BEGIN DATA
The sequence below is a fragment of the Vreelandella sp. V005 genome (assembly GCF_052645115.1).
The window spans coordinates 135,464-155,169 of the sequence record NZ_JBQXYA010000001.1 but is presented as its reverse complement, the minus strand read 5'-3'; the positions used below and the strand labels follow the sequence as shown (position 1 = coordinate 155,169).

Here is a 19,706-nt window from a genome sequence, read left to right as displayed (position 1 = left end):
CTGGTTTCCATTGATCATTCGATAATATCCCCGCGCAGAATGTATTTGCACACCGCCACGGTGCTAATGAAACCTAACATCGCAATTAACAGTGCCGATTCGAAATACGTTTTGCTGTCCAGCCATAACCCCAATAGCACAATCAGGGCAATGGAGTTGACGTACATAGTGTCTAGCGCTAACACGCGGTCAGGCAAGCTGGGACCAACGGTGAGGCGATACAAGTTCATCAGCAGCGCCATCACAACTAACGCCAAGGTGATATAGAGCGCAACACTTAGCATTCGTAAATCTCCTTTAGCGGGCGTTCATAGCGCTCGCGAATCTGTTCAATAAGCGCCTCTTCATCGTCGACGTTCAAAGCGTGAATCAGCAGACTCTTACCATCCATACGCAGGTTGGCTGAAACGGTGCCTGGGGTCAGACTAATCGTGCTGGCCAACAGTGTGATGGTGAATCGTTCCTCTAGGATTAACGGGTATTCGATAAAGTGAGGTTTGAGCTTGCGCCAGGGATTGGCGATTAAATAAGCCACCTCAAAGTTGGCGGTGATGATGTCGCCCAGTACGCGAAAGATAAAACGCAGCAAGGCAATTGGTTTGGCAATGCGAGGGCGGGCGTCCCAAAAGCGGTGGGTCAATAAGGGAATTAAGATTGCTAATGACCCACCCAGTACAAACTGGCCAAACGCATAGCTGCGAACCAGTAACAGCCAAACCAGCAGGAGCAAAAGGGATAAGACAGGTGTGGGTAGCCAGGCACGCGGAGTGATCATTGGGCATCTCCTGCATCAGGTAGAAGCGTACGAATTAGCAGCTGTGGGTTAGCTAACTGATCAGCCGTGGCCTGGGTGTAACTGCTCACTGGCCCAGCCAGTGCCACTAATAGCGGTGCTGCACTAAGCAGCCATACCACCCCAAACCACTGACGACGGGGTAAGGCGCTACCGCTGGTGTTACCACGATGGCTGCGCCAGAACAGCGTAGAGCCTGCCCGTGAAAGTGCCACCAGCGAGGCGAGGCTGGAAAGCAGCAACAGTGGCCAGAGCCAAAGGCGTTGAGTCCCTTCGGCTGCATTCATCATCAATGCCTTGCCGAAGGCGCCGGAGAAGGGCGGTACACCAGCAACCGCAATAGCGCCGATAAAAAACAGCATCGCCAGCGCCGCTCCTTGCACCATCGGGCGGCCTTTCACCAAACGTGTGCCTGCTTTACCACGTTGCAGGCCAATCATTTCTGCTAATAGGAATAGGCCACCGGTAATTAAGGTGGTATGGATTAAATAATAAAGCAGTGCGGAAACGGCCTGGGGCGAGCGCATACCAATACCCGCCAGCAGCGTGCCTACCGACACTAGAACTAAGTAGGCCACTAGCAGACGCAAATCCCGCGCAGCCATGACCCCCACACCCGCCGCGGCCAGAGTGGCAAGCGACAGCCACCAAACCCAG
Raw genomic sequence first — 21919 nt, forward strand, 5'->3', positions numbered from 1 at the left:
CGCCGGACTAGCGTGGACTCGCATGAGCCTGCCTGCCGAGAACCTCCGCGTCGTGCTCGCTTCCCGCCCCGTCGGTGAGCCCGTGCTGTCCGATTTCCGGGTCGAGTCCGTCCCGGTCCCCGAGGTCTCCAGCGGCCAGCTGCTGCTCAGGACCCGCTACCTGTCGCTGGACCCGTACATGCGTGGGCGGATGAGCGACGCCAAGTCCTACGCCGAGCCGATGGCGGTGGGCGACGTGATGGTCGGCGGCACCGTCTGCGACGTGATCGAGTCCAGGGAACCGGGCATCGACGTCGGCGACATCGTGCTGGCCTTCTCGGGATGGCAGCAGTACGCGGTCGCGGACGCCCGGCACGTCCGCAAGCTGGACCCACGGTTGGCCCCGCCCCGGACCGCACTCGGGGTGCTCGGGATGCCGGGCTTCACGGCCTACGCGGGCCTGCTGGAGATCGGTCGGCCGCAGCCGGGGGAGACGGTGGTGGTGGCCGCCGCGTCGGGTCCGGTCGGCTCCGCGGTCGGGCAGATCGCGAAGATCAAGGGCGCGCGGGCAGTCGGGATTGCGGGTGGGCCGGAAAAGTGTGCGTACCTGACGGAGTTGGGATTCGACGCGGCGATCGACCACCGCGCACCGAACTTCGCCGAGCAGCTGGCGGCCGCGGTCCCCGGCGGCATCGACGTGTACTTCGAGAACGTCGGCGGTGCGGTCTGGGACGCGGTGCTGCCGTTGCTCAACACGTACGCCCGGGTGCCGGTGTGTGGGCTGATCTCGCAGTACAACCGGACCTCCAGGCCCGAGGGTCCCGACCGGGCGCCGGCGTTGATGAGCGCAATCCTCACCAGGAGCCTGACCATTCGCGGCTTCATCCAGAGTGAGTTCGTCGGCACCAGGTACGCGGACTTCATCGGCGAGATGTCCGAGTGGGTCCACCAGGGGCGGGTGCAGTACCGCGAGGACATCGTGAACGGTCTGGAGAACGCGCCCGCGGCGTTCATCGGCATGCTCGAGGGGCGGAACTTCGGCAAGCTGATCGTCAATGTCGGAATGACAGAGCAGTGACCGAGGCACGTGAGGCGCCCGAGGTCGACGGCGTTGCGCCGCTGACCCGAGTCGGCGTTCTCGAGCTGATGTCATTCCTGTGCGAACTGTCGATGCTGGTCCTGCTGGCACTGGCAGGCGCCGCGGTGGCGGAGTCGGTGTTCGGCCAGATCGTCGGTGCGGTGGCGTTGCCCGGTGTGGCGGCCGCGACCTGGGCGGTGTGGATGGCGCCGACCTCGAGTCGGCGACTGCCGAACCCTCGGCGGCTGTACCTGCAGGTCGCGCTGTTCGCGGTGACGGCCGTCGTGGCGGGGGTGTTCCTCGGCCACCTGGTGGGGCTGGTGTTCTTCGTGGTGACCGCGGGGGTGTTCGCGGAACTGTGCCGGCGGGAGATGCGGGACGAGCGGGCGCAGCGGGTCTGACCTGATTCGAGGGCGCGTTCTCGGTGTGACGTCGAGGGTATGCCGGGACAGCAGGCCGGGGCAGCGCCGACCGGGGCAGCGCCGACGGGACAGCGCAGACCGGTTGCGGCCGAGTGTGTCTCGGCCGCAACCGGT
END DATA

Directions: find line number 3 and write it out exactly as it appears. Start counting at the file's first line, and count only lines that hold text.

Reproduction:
Here is a 19,706-nt window from a genome sequence, read left to right as displayed (position 1 = left end):